Edo State governor, Godwin Obaseki, has imposed a 10pm to 5am curfew on the state and shifted the resumption of schools to February 1, in a bid to curb the spread of COVID-19 in the state.
Obaseki, who announced the measures at a press briefing on the second wave of the pandemic at Government House, Benin, stressed that the curfew became imperative following the spread of the virus among rural and urban dwellers, unlike the first wave when infections were limited to the urban centres.
The governor announced that schools in the state would resume tentatively on February 1 to ensure that modalities were put in place in line with the COVID-19 protocols, adding that a monitoring team from the State Universal Basic Education Board (SUBEB) would oversee compliance before the proposed date.
He stated that the resumption date might be shifted depending on the level of compliance with the COVID-19 protocols and how well the curve would have been flattened then.
Obaseki stated that the testing capacity for COVID-19 across the 18 local government areas of the state had been increased to 600 daily, while five isolation centres had been reactivated.
He attributed the widespread of the virus in the state to non-compliance with the COVID-19 protocols, especially the none use of face masks and observance of social distance, promising that going forward, sanctions would be imposed on defaulters as stipulated in the extant laws on containing infectious diseases.
“There had been a sustained increase in the second wave since it started about six weeks ago. People must adhere to the protocol for us to reduce the spread. If you are found flouting the regulations, we would force you to comply. We now have enforcement teams going around the cities and villages to ensure compliance. If you flout the law you will be prosecuted and convicted,” Obaseki said.
He added: “Accordingly, we are therefore reviewing the curfew from 10pm to 5am daily, starting from today, (Friday),” the governor added.
The governor noted that available data in the second wave indicated that children and elderly citizens are now easily affected, which is a departure from the first wave of the pandemic.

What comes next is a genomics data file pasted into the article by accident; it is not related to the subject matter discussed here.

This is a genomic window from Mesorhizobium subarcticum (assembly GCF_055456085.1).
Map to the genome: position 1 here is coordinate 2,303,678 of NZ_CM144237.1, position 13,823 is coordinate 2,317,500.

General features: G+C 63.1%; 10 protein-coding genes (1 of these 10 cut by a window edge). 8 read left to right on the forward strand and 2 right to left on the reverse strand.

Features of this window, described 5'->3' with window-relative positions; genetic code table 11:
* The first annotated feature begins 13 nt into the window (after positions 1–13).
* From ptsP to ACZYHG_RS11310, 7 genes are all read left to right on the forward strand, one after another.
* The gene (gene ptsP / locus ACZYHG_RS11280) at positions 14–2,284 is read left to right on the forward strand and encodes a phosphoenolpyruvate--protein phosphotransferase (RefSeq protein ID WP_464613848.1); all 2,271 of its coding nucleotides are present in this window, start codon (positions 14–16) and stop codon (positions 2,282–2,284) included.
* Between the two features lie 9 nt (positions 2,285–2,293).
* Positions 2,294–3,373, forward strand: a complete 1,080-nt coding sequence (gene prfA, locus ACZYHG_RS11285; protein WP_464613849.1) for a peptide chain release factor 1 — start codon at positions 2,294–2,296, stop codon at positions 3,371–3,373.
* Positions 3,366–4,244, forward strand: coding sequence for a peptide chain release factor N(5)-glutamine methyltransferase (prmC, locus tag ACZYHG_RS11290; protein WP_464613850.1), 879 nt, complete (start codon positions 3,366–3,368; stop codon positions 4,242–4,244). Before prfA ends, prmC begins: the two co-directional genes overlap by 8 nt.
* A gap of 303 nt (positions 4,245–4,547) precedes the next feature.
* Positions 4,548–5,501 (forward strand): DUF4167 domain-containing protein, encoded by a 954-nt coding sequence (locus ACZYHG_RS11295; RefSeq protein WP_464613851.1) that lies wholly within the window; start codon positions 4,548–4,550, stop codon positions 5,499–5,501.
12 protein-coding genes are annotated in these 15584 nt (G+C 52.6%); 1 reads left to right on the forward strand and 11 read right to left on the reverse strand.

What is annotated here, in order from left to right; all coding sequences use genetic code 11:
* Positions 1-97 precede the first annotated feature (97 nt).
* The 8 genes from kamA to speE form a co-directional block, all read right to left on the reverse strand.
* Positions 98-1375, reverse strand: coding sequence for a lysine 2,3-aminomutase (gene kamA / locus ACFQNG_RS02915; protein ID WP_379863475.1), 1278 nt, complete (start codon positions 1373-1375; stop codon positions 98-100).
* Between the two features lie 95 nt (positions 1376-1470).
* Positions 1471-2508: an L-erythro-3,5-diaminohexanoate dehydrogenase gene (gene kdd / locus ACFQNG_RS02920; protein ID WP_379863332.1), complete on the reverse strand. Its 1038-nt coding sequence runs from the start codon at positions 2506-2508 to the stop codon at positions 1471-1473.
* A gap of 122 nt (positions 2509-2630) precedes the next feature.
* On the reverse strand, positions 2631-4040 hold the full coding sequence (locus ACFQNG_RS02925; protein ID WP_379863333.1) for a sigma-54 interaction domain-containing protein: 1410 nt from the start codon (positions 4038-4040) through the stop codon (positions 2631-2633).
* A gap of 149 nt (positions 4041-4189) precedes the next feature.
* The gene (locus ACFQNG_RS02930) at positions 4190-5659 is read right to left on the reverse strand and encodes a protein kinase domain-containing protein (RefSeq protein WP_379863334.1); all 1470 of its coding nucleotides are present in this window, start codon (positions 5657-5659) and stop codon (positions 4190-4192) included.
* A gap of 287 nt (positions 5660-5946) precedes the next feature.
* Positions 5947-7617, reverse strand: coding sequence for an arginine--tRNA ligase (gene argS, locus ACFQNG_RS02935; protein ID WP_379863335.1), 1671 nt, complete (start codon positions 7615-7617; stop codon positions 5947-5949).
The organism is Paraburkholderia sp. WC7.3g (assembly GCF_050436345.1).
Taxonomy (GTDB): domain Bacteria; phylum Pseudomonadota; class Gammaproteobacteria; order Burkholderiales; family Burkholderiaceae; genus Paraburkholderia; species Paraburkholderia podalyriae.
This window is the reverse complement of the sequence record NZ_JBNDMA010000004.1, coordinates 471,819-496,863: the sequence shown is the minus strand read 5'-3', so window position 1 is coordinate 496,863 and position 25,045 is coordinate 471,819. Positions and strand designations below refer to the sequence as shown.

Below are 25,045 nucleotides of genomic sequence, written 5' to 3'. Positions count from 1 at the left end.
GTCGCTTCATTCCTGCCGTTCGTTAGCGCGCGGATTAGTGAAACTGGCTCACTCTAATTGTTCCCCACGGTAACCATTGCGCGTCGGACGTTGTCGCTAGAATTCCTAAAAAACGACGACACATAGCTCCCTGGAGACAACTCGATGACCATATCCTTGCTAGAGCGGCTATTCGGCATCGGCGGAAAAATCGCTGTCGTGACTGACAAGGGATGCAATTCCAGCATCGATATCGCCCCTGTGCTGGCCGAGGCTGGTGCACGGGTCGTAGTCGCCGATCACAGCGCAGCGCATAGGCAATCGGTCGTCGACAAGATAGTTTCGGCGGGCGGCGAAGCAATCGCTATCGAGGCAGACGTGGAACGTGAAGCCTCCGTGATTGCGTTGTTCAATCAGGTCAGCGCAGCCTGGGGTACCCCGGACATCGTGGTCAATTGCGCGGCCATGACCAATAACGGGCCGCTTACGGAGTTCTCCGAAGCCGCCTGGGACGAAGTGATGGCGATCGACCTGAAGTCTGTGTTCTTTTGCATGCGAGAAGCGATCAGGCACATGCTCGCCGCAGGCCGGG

“We have evidence that suggests that more elderly people will be affected in this second wave and this second wave is driven by community transmission. We are now seeing more children and youths being infected and they account for these transmissions,” he said, adding: “Worship centres were being encouraged to ask the too young and the elderly members to stay at home.”
“All private and public schools in the state will resume February 1. We would go round to ensure that they comply with the COVID-19 protocols. In the meantime, schools will not resume until we review the situation,” he stated.
He also announced the closure of all swimming pools in hotels and other public places until the pandemic is over.
“My good people of Edo State, the battle against COVID-19 is one that we will fight together. The second wave is here with us, and we are confident because of the accomplishments in the first wave,” Obaseki assured.
Speaking on the implementation of the second wave by transporters, the deputy governor, Philip Shaibu, said the state is working closely with the National Union of Road Transport Workers (NURTW) to ensure that “no face mask no boarding rule” was strictly adhered to, adding that drivers and conductors would be held responsible for violation
The deputy governor also disclosed that any passenger who flouted the order would be prosecuted on the spot alongside the driver of the commercial vehicle to serve as a deterrent to others.
Also speaking, the state COVID-19 Incident Manager, Andrew Obi, said there were plans to vaccinate at least 60 per cent of the state population in order to reduce the spread.